By Father David Neuhaus, SJ
JERUSALEM, MAY 19, 2009 (Zenit.org).- As we begin to reflect on the visit of Benedict XVI to the Holy Land, a first act must be that of thanksgiving. First and foremost, we thank God for the wonderful gift of being able to welcome the Holy Father to the land made holy, the land of Jesus of Nazareth and our land.
The Holy Father came as a pilgrim to pray in the places made holy by God through the history of salvation. He came as pastor to the Christian communities that form the Church of the Holy Land. He came as man of dialogue to meet both Jews and Muslims. He came as man of peace to plead for justice and peace. Thus he was able to show Christ’s face to those who met him.
The Holy Father came as a pilgrim to the places sanctified by God as the arena for our history of salvation. He came to reiterate the importance of these places for Christians because they serve as a “gospel” that proclaims the good news of God among humanity, a faithful and saving God to whom we must turn. This visit will encourage all Christians to come and pray here because “the Gospel story, contemplated in its historical and geographical setting, becomes vivid and colorful, and a clearer grasp of the significance of the Lord’s words and deeds is obtained” (Cenacle).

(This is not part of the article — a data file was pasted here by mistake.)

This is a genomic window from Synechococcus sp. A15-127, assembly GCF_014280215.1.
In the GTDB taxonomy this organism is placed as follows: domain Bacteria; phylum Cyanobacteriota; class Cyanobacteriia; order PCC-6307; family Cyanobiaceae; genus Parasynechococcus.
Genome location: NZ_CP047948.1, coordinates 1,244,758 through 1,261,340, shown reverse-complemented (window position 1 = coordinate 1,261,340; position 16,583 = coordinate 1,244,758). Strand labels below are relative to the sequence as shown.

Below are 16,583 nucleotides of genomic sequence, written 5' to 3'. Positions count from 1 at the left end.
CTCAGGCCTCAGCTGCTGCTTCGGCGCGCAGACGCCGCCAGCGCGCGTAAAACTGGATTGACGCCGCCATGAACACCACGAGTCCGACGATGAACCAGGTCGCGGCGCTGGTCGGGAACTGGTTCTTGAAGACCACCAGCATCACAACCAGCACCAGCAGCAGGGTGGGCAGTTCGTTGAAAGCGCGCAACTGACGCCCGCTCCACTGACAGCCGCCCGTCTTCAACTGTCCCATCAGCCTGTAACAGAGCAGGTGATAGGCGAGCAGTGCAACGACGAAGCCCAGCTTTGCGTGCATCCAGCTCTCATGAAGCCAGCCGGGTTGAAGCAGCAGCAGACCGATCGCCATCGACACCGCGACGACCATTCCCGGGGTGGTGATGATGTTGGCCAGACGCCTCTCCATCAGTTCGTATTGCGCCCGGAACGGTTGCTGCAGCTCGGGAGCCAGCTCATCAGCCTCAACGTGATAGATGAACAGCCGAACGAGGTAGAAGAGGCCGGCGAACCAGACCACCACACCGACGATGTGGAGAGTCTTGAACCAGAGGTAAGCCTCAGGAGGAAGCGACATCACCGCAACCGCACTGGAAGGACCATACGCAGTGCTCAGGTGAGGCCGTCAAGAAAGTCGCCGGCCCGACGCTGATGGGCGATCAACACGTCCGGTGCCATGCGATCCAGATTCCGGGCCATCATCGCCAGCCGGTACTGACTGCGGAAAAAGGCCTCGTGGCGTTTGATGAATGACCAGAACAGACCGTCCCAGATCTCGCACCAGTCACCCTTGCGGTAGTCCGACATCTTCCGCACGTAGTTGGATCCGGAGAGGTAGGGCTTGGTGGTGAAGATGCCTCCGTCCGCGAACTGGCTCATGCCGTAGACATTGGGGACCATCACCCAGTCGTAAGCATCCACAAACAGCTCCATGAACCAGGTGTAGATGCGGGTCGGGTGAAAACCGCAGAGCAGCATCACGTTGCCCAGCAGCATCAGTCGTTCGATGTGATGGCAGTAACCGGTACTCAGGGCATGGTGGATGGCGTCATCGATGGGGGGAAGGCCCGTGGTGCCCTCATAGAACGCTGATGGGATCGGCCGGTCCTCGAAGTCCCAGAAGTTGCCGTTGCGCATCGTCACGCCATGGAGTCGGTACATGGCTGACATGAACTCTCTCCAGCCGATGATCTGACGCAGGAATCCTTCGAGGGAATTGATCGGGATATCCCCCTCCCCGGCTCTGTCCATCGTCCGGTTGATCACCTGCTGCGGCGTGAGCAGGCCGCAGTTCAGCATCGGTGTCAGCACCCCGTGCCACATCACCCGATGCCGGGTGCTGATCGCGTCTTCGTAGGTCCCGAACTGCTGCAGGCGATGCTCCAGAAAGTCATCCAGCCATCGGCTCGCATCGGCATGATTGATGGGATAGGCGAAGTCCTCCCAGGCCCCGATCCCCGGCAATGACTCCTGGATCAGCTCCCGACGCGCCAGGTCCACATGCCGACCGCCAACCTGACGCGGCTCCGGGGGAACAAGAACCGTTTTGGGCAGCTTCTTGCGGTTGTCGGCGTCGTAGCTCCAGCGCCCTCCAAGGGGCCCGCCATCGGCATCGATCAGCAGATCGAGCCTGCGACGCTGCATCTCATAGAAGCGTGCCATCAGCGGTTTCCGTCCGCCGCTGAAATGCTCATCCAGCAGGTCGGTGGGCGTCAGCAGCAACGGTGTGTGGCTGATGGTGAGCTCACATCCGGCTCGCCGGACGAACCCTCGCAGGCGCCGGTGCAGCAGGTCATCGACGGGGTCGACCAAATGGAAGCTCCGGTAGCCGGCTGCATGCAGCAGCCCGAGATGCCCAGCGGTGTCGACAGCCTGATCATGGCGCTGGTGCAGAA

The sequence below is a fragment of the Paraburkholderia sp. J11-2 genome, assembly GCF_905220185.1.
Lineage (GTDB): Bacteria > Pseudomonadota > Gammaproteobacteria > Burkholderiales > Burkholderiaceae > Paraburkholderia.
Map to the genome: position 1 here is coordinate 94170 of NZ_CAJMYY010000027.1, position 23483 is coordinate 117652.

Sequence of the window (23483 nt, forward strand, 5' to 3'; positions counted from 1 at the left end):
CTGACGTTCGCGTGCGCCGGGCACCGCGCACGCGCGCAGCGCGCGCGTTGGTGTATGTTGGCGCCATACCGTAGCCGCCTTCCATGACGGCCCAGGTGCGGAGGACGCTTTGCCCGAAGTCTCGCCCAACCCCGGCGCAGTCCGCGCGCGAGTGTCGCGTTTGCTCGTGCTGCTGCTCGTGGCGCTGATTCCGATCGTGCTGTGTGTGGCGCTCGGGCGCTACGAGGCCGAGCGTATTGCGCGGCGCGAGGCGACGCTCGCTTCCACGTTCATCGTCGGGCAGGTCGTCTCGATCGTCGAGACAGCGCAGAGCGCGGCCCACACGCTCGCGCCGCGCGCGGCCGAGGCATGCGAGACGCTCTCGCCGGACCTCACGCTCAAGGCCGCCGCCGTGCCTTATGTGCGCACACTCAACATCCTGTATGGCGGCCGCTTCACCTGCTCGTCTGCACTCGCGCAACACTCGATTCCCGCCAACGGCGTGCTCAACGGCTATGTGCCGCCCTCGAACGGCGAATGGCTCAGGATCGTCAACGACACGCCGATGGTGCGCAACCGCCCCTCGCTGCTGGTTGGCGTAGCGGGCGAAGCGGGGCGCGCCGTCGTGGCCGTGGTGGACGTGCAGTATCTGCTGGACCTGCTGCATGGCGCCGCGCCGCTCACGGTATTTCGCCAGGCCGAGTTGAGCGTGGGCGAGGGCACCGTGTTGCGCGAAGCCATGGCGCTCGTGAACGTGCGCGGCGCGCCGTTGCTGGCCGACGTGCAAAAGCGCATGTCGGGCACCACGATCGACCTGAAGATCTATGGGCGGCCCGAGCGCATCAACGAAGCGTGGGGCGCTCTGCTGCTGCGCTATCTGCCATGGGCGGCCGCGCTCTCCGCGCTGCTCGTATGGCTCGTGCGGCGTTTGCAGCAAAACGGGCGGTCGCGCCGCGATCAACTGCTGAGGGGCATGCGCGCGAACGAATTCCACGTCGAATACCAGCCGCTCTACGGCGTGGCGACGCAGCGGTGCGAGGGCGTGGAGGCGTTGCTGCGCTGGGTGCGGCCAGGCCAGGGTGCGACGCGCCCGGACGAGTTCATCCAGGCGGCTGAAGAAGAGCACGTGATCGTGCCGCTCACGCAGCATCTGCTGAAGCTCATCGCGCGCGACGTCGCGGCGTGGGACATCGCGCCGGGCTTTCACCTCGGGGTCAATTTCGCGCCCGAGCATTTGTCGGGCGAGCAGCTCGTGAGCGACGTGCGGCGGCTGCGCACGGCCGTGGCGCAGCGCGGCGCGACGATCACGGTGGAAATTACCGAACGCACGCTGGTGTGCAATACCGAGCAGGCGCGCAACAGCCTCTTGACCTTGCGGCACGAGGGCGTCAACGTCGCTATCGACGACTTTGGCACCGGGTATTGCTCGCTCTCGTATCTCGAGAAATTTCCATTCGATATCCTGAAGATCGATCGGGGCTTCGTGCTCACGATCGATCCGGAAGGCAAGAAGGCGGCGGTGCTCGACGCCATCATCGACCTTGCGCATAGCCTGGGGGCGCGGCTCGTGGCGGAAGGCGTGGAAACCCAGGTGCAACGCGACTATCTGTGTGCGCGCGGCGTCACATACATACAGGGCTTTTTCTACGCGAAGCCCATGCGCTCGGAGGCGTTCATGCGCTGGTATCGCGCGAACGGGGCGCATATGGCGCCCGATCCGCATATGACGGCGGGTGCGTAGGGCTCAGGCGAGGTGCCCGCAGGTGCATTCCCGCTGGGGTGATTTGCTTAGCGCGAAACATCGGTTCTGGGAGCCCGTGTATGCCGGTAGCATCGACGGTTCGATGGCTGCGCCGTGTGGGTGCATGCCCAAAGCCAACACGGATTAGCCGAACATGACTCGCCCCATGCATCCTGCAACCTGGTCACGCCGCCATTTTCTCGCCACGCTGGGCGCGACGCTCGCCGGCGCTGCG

Prayer is the most important lessons of this visit. We are called before all else to be people of prayer, who open our hearts to a God seeking to work through his children in order to give them the gifts they most earnestly desire: peace and unity. “Prayer is hope in action […] and we sense the wondrous possibilities that open up before us when our hearts are converted to God’s truth, to his design for each of us and our world” (Regina Pacis Center).
Perhaps the strongest moments in the Holy Father’s visit were the times of prayer that he spent with the Christian communities in the Holy Land. It was in this context that the Pope directly addressed his flock and expressed his fatherly solicitude for these disciples of Jesus living in the midst of conflict and travail. At every turn, he underlined the vitality of Christian life and insisted on unity. The Holy Father underlined the unique vocation of Christians in the region, encouraging them to continue bearing witness to the love of Christ in the land of Christ. He called us to be apostles of love, pillars of faith and harmony, evangelists of life, preachers of the Kingdom.
He made reference to the myriad difficulties that Christians face: “I hope my presence here is a sign that you are not forgotten, that your persevering presence and witness are indeed precious in God’s eyes and integral to the future of these lands. […] (Y)ou, the Christians of the Holy Land, are called to serve […] as a leaven of harmony, wisdom and equilibrium” (Mass in Jerusalem). He dwelt upon the Christian obligation to be witnesses to life rather than death: “Above all, be witnesses to the power of life, the new life brought by the Risen Christ, the life that can illumine and transform even the darkest and most hopeless of human situations […] Do not be afraid!” (Mass in Bethlehem).